Three safety-pins

I am cleaning the drawers of my dressing table, a long overdue task. And as I clean, I find my safety-pin box, containing many glittering steel safety- pins in various sizes.

Image courtesy – ClipartKey

Back in my childhood, safety-pins were precious resources that provided quick-fix solutions to many everyday problems – to fix a sudden tear in your clothes or to fix a broken sandal or to fix broken chains or beads. Moms and aunts usually had at least one or two safety-pins on the chains that most of them wore around their necks. All one had to do was ask; and out would come those precious pins that could solve all kinds of problems. But one of the most important uses of safety-pins for Indian women is when we have to wear sarees.

Most of us probably wore our first sarees for our high school graduation ceremonies. There was great joy in choosing the right saree, in getting the perfect blouse stitched and in buying the right accessories to go with it.

And as our moms helped us drape the sarees, we stood with three safety-pins in our palms. We waited to pass them to our moms, as they sat down to perfect each pleat of the saree and to pin them together neatly. The safety-pins were not visible after the saree was draped, but gave us that much needed assurance that we could carry ourselves well!

When we got back from school after the graduation – our hearts filled with precious memories, fun and some tears – our moms waited to receive us, and warned us to carefully remove the safety-pins first and put them away, before we changed back into our home clothes.

And on countless important occasions thereafter – from festivals and family functions to our own engagements and weddings – we draped ourslves in gorgeous sarees, with strings of jasmine in our hair, and huge jhumkas dangling from our ears. The sarees made us feel poised, graceful and elegant – silently supported as they were by three simple, safety pins.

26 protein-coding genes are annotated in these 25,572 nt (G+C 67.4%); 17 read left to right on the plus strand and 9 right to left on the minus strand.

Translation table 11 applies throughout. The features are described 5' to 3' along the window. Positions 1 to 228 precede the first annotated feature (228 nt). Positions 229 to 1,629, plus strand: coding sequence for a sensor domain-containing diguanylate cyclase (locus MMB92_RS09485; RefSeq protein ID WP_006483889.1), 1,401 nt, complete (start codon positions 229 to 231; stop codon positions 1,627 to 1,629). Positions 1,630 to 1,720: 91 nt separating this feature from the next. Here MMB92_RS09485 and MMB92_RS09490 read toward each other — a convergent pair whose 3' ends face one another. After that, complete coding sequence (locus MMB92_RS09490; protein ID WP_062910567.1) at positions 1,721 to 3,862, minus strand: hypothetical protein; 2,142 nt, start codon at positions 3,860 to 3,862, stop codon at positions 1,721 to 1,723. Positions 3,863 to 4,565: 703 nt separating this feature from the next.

I come back to the here and the now. The safety-pins have been lying in the box for ages. Can’t wait for life to get back to normal. Can’t wait to bring out my sarees and my glittering safety pins!


6 thoughts on “Three safety-pins”

  1. Ahh, yes…the proverbial safety pin holder that has every possible size pin available. I have one of those and keep it with my sewing tools. Safety pins are like tape…they perform whenever employed and save the day! Thanks for reminding me of a joyful memory I’ve used for decades.

    Liked by 1 person

  2. Sari’s are so pretty and elegant. A friend brought me one back from Malaysia. I’m not fond of the nylon fabric but the pattern is pretty. The first time I attempted to wear it was a challenge until I learned about using safety pins πŸ™‚ Of course as a non Indian woman, it feels disrespectful to wear the sari.

    Liked by 1 person

    1. Yes, Katelon they are! So happy to hear that you have worn sarees before. In India we use a variety of materials for sarees – cottons, linen, jutes, silk….it’s a really really long list. There are popular sarees from each part of India known for their designs, fabric and weave

      Liked by 1 person

  3. What a beautiful write up about something that we so easily take for granted! Maybe that’s why they deceive us exactly while we need them. I always land up hunting for safety pins and never find them when I need them!

    Liked by 1 person

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